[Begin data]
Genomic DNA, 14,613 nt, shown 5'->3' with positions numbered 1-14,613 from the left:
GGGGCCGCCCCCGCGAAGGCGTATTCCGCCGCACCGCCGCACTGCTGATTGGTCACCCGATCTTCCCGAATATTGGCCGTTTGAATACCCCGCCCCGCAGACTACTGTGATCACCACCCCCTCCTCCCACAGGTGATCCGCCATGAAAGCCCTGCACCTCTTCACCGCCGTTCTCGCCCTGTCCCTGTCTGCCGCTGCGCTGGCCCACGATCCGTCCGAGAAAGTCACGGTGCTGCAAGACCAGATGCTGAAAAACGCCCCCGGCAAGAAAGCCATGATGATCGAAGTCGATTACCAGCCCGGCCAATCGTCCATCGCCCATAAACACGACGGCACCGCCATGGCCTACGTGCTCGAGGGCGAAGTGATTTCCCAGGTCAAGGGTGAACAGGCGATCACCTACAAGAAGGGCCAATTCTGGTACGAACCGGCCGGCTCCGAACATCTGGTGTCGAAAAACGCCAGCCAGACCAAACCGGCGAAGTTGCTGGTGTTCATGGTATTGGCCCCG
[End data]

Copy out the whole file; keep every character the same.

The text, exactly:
Genomic DNA, 14,613 nt, shown 5'->3' with positions numbered 1-14,613 from the left:
GGGGCCGCCCCCGCGAAGGCGTATTCCGCCGCACCGCCGCACTGCTGATTGGTCACCCGATCTTCCCGAATATTGGCCGTTTGAATACCCCGCCCCGCAGACTACTGTGATCACCACCCCCTCCTCCCACAGGTGATCCGCCATGAAAGCCCTGCACCTCTTCACCGCCGTTCTCGCCCTGTCCCTGTCTGCCGCTGCGCTGGCCCACGATCCGTCCGAGAAAGTCACGGTGCTGCAAGACCAGATGCTGAAAAACGCCCCCGGCAAGAAAGCCATGATGATCGAAGTCGATTACCAGCCCGGCCAATCGTCCATCGCCCATAAACACGACGGCACCGCCATGGCCTACGTGCTCGAGGGCGAAGTGATTTCCCAGGTCAAGGGTGAACAGGCGATCACCTACAAGAAGGGCCAATTCTGGTACGAACCGGCCGGCTCCGAACATCTGGTGTCGAAAAACGCCAGCCAGACCAAACCGGCGAAGTTGCTGGTGTTCATGGTATTGGCCCCG